I planned my days around nap time, willing/praying/sending sleepy-time vibes to the children to nap on the same schedule so mommy could watch her stories without pleading for them to stop crying because mommy needed to see Cameron Mathison without his shirt on again.

When I discovered I could use the Magical Internet to possibly make some money so we didn’t have to sell blood plasma and semen for diapers, I threw my every attention into building a business I never knew I wanted.

NOTE: Staying up until 2:30am every night doing research does not make for a pleasant morning where you’re the sole caretaker of a toddler and a baby. You’ll miss your stories when it’s nap time because you’ll be falling asleep on their floor and then you’ll feel guilty for sleeping during the day when everyone else you know is a slave to The Man.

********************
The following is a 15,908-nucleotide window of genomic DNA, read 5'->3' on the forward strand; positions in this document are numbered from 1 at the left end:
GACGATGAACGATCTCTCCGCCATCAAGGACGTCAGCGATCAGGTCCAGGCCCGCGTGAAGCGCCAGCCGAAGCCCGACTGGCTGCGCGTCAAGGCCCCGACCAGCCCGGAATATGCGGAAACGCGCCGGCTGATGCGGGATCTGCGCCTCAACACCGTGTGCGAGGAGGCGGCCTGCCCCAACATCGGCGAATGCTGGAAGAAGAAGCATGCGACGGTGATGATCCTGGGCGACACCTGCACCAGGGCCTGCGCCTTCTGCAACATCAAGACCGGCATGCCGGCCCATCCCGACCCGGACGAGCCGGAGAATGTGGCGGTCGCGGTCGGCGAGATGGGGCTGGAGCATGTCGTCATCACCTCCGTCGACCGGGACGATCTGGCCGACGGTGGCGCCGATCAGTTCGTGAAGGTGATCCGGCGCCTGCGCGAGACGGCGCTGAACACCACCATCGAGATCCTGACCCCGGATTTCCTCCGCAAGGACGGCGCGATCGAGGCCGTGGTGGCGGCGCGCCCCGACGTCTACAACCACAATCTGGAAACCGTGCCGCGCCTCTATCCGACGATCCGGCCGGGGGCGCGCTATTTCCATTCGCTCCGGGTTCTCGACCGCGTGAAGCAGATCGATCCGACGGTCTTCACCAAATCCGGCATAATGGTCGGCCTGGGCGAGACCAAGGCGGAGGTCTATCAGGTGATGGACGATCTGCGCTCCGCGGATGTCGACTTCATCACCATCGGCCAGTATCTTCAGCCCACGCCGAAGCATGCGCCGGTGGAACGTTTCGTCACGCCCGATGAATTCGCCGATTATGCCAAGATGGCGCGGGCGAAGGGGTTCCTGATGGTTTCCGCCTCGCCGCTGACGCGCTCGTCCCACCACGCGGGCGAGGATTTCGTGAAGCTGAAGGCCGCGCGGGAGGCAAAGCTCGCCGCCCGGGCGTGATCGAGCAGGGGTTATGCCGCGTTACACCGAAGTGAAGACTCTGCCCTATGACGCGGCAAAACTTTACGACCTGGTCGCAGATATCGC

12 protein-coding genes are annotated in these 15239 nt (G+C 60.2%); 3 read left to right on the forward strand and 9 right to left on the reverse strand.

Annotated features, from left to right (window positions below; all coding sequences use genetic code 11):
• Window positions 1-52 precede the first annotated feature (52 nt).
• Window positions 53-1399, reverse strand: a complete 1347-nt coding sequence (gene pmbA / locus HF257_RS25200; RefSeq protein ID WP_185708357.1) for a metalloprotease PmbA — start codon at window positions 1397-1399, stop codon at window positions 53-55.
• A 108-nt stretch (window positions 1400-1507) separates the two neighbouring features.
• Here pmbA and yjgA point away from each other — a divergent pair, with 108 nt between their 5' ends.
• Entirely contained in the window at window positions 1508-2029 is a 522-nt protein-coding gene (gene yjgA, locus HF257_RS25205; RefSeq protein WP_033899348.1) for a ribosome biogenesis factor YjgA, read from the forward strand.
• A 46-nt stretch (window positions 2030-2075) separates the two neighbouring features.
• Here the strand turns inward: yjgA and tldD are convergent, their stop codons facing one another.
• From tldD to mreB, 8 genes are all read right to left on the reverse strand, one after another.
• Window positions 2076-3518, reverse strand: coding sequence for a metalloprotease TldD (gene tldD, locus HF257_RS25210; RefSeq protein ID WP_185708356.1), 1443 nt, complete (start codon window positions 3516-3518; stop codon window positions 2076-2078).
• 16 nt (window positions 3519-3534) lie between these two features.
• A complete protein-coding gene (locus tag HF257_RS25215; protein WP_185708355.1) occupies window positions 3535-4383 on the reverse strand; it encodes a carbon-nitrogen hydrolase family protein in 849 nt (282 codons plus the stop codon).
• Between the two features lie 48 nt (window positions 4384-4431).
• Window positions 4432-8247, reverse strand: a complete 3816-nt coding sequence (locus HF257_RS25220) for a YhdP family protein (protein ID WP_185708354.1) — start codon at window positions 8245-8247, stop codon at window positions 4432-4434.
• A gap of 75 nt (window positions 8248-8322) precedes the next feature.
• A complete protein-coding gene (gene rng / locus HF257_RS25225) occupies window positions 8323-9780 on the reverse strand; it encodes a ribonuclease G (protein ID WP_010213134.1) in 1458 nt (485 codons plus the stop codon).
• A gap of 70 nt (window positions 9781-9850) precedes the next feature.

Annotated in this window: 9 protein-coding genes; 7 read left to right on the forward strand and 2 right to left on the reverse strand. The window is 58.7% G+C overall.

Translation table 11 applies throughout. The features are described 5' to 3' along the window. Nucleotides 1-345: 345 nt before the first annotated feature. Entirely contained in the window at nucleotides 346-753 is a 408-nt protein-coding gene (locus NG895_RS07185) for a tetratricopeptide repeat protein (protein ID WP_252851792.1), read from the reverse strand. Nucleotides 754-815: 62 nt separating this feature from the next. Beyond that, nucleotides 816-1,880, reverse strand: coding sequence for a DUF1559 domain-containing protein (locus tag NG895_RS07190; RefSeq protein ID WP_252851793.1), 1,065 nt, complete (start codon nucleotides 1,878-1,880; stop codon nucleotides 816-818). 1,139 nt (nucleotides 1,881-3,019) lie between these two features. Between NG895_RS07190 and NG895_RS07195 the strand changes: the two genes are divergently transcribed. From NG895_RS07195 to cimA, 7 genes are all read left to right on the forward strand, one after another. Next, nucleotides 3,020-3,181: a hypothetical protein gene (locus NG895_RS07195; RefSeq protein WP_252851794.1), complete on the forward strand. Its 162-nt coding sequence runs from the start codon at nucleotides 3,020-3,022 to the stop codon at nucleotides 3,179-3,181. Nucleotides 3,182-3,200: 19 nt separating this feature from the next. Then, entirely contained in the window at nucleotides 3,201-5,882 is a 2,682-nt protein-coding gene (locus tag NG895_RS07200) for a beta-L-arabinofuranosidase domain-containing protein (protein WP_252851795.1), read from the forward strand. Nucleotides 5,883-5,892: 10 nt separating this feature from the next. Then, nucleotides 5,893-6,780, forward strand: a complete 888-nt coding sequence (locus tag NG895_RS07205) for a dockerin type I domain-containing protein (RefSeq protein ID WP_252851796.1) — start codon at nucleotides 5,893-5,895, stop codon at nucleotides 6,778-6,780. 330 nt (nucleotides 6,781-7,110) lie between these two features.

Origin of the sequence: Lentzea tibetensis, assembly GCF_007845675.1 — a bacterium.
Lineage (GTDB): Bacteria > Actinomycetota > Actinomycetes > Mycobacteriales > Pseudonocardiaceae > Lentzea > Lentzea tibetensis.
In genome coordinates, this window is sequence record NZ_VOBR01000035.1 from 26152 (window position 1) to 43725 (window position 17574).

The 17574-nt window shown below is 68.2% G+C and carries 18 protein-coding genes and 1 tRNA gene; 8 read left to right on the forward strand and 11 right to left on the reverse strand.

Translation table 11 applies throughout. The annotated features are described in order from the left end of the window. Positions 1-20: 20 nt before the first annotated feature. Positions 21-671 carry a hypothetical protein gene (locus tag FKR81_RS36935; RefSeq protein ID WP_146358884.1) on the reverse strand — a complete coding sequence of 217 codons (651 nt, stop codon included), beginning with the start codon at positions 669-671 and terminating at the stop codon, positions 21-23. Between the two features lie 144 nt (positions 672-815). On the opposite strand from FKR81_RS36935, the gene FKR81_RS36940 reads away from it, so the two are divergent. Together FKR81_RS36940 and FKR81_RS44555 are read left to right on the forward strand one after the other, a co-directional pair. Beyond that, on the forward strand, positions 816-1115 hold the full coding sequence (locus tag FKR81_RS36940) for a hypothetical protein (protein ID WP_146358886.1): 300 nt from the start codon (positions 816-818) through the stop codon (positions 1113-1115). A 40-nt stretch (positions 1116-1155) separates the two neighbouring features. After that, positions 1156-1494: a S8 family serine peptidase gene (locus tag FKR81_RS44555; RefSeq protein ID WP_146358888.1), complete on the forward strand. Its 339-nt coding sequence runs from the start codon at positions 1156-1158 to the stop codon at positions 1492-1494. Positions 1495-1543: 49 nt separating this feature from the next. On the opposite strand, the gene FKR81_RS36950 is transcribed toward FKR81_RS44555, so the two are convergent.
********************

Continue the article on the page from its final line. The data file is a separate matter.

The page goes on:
I think it’s the guilt that gets to us as stay-at-home moms.

We feel guilty that we can stay in our not-for-yoga yoga pants until 5:30 when we change into non-stretchy pants to show our working partners that we totally DID get dressed.

We feel guilty that our “work” isn’t earning a paycheck for our household budget.

We feel guilty that we don’t have the stress of having a boss to talk smack about.

We stay-at-home moms feel guilty that we are not working a real job for a real paycheck.

But hey, we’re stay-at-home moms. We chose to have this lifestyle of PB&J lunches, shlepping the kids to the pool, and cleaning 4-day old milk out of baby bottles. It’s not real work. It’s chosen work for chosen people.

Now that I have all of this out, I need to take a nap before the now 6- and 7-year-old children come home from school and ruin any chance I had of recharging my sanity before I’m solely responsible for their lives.

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{ 6 comments… read them below or add one }

1 Amanda April 13, 2012 at 3:47 pm